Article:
Wednesday, October 21, 2015

Michelle Phan Shifts Her Focus Away From Beauty Tutorials

Michelle Phan Shifts Her Focus Away From Beauty Tutorials:

Michelle Phan. Photo: Mark Sagliocco/FilmMagic/Getty Images
Michelle Phan. Photo: Mark Sagliocco/FilmMagic/Getty Images
Michelle Phan, YouTube beauty pioneer, is pivoting her career and focusing on projects other than the beauty tutorials that launched a zillion copycat vloggers. Phan, who has over eight million YouTube subscribers, posted this open letter on her channel last week with a video about turning into her "alter-ego." It asks her subscribers for advice on what kinds of videos they want to see "in the near future" because she no longer has as much time to maintain her channel because of her other endeavors. "It's been a challenge maintaining my YouTube channel along with my other work life ( I have four businesses I currently maintain ) on top of that, I just added my comic book project to the list... I have other things I'd like to do too ( outside of my YouTube channel )," she writes. "My videos cannot all be about makeup ( this is why I created Ipsy for all you beauty junkies ) but I'd love to post more things about life experiences, career advice, more trend reports, etc. Please reply to my comment with your suggestions!"

Phan received about 500 replies, mostly positive, and many asked her to do career advice tutorials. It's not a bad request, considering that, according to Forbes, she raised $100 million last month for Ipsy, turning the subscription beauty sampling service into a $500-million company. But, as with many serial entrepreneurs, every project hasn't proven as successful.

Em Michelle Phan, the makeup line Phan launched with L'Oreal Paris in 2013, is possibly one such project. In early October, at the Ipsy-sponsored Generation Beauty conference, she told Fashionista, "There's going to be a change, but a really good change." That change, announced the following week, was that L'Oreal is selling the line back to Phan via Ipsy. While Phan portrayed the sale in a positive light on the Ipsy blog ("We're excited to work closely with Michelle to bring Em home to her community under her creative vision. More news to come - stay tuned!"), WWD suggested that L'Oreal sloughed the brand because it was underperforming.

The theory makes sense. If social media engagement is any indication of success — and we all know it is these days, right? — it didn't paint a very rosy picture for Em. The brand's Instagram account has 277,000 followers. Compare this to other relatively new, niche, beauty-vlogger beloved brands like ColourPop (1 million) and Melt Cosmetics (1.5 million), and the picture definitely seems bleak. WWD noted, "One analyst suggested that the pricing was too high for Phan's youthful audience."

Ipsy, however, is growing. Just don't compare it to its predecessor in the beauty sample subscription business Birchbox (which also just announced its own in-house color cosmetics line), says Phan. "We couldn't be any more different," she said at Generation Beauty. "We're not interested in retail yet. We find value in developing relationships and partnerships with brands and helping them create better products." With 1.5 million subscribers, Phan says Ipsy pulls in one million candid product reviews, a veritable gold mine of data for brands.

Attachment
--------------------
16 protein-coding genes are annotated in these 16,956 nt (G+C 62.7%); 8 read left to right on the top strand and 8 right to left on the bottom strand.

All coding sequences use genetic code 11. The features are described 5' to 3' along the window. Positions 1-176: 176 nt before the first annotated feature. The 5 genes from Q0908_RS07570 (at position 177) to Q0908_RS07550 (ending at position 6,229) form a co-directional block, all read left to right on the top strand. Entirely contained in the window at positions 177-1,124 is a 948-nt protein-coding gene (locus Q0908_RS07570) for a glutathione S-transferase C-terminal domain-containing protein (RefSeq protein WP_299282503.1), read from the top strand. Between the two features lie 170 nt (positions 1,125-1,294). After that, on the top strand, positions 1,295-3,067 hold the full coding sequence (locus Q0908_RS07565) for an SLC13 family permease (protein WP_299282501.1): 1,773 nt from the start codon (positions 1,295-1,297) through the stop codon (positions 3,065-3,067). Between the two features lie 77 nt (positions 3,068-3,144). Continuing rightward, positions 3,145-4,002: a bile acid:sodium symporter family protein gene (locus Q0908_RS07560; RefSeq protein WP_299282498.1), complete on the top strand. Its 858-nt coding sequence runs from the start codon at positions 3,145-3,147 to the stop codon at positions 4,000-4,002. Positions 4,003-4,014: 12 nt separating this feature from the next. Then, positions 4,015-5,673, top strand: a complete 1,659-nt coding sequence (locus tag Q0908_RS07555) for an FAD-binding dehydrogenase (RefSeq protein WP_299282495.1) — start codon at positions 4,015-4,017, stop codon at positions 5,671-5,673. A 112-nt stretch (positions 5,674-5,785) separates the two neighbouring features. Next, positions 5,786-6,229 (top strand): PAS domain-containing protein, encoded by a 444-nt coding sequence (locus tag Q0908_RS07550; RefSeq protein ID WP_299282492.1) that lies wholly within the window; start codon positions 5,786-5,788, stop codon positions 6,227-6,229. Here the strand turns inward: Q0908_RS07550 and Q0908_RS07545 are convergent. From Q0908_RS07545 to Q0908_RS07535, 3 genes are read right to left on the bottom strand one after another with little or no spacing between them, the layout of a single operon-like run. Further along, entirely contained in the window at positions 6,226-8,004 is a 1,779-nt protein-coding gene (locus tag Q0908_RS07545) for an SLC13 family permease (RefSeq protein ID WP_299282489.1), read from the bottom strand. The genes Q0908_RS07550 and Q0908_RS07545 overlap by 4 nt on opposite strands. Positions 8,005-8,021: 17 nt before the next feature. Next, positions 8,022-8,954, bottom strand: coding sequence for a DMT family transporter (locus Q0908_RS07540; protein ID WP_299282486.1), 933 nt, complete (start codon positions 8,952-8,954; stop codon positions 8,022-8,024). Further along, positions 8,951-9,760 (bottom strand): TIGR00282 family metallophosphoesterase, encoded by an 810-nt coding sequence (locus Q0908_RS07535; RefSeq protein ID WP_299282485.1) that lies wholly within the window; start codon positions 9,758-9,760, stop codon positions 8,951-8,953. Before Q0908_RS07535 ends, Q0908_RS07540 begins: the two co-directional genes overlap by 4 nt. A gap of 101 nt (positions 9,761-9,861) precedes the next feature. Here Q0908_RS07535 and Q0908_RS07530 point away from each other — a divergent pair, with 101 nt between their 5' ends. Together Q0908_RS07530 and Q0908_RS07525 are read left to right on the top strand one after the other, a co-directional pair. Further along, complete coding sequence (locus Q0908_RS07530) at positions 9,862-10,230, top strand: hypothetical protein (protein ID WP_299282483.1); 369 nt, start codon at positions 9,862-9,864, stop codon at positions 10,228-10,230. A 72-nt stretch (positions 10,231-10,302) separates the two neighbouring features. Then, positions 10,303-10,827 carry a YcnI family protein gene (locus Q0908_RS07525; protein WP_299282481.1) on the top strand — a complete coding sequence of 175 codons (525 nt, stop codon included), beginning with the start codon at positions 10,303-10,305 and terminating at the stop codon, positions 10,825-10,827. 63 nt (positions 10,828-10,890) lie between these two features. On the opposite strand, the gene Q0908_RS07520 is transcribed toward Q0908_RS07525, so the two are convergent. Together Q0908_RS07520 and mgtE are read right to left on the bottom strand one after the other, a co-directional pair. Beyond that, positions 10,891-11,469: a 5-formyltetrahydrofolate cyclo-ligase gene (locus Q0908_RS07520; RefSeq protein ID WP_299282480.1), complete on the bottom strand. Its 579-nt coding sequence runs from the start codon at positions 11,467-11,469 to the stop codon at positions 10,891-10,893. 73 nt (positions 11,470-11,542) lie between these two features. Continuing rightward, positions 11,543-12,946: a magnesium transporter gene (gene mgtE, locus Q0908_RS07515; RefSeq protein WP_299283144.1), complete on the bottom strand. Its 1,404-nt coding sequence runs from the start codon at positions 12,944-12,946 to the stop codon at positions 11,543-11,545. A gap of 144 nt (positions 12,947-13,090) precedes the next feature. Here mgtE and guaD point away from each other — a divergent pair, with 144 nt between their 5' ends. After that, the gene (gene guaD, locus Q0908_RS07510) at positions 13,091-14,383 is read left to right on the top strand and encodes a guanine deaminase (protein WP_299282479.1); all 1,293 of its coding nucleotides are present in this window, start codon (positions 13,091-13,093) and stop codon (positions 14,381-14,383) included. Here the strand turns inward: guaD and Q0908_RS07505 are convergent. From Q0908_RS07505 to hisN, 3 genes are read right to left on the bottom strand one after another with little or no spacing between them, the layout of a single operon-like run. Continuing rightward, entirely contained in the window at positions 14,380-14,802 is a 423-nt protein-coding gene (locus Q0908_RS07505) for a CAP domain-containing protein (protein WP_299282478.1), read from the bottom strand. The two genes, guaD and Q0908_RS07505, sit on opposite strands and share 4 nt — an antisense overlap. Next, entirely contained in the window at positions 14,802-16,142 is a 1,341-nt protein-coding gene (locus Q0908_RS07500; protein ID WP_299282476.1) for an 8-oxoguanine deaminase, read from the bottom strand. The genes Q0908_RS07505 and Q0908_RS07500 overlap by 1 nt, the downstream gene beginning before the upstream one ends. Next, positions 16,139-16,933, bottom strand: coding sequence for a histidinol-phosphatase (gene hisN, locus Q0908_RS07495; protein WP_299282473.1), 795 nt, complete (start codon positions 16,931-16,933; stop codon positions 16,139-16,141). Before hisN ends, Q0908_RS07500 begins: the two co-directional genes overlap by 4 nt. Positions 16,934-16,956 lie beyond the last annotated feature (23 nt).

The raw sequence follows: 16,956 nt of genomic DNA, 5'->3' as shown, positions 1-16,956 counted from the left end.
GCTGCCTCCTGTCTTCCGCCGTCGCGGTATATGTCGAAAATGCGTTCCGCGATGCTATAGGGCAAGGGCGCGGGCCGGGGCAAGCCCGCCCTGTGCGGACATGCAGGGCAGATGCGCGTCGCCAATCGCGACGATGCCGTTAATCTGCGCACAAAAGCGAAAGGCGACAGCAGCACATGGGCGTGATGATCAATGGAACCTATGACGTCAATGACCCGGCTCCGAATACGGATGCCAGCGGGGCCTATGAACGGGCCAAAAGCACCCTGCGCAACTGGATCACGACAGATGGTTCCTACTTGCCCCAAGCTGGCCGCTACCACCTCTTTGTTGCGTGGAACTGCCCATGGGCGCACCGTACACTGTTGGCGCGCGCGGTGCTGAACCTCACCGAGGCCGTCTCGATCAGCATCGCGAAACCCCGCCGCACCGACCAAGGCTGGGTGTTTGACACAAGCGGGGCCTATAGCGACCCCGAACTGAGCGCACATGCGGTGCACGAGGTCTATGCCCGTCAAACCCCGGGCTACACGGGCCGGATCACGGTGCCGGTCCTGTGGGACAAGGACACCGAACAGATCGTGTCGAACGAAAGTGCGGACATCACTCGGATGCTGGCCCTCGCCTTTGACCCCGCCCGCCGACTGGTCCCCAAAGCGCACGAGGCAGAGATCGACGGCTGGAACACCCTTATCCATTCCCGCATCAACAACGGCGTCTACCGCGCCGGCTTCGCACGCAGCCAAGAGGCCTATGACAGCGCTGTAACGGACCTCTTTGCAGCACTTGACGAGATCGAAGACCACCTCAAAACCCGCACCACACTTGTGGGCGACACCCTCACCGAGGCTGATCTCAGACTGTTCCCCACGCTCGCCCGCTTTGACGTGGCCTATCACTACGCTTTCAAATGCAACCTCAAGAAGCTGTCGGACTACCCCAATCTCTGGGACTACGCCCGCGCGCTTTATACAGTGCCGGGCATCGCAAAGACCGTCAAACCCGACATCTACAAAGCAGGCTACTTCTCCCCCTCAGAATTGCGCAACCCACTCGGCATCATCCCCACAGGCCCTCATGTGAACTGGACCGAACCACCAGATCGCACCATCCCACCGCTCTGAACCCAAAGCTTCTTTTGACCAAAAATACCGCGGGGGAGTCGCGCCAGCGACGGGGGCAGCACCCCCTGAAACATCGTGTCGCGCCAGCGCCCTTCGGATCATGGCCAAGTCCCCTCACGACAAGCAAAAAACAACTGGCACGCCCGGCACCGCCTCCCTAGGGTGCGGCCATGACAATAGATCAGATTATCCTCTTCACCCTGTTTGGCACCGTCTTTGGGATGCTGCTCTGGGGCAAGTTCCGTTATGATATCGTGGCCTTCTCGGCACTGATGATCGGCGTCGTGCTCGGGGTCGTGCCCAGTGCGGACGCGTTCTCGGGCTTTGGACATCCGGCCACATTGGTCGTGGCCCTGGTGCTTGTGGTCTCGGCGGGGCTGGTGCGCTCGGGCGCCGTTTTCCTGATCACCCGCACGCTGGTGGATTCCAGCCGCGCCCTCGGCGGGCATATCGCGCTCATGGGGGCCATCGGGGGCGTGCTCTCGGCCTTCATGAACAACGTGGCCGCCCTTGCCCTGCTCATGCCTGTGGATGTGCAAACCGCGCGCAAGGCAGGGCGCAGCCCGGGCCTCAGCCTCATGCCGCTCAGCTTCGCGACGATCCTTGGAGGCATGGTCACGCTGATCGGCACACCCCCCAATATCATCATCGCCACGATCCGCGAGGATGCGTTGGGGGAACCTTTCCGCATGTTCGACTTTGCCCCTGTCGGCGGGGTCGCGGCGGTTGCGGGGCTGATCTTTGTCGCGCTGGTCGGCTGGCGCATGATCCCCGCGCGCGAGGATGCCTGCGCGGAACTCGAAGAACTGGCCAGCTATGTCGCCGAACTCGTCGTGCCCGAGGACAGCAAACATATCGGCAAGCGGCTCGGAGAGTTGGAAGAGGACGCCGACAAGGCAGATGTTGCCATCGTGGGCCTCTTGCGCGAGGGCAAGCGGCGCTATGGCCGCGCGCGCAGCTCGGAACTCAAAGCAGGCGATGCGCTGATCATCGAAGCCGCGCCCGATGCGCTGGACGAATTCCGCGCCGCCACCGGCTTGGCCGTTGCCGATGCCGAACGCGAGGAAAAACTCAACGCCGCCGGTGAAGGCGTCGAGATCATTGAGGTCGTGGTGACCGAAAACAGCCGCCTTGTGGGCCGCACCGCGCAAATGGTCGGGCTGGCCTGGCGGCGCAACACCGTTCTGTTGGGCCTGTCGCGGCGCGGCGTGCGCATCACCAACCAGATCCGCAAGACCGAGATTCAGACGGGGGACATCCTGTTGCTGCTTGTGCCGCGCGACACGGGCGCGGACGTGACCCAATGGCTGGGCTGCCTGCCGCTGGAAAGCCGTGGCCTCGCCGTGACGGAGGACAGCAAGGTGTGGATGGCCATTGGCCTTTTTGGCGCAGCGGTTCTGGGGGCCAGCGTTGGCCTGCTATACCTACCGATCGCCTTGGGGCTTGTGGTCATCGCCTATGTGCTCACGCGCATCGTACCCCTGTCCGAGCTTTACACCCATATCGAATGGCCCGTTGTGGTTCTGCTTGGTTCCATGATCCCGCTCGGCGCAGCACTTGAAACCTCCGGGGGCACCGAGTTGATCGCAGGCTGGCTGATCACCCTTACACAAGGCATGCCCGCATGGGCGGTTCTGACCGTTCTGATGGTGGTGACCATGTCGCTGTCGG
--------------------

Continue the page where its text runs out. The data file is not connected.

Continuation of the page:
In addition to partnering with beauty companies, an Ipsy brand representative says that Phan has been personally stepping out of the spotlight to focus on "growing the next wave of talent." For example, vloggers Desi Perkins and Chrisspy, who have been hired as Ipsy "stylists," have seen their YouTube subscriber bases grow exponentially as a result. "This is a way for us to give them something so that when they're done with their contract, if they don't want to continue working with us, they have an amazing, long-sustaining career after that," Phan said.

At the beginning of the summer, Ipsy announced that it was launching its Open Studio program, which currently boasts 10,000 members in 52 countries. The program is a not-for-profit arm of Ipsy that offers "creators" free studio space, help with mailings for site giveaways, invitations to industry events, access to a suite of apps, and tech tools and mentoring. "We want to give back to our community because our company was built by the community, so we want to maintain that relationship," said Phan.

Phan's other business is a venture with Endemol Beyond USA's Icon Network, on which a group of lifestyle creators with separate channels all live in one virtual place. It's unclear how well the network is faring, with less than 450,000 YouTube subscribers since it launched at the end of March this year. Unlike the subscriber growth seen by Ipsy stylists,  many Icon network creators have less than 500,000 subscribers and in some cases less than 100,000.

Perhaps the network will get a shot in the arm via some spiffy new technology, though. VideoInk reported last week that Phan was teaming up with Littlstar, a virtual reality company. "This medium needs experimentation and iteration, and Michelle is incredibly fast and forward thinking when it comes to creative ideas in media," Littlstar's founder told the website. Imagine a Halloween beauty tutorial in 360-degree 3D.

Whatever happens, it seems clear that Michelle Phan, the personality, is moving over for Michelle Phan, the brand.

Post a Comment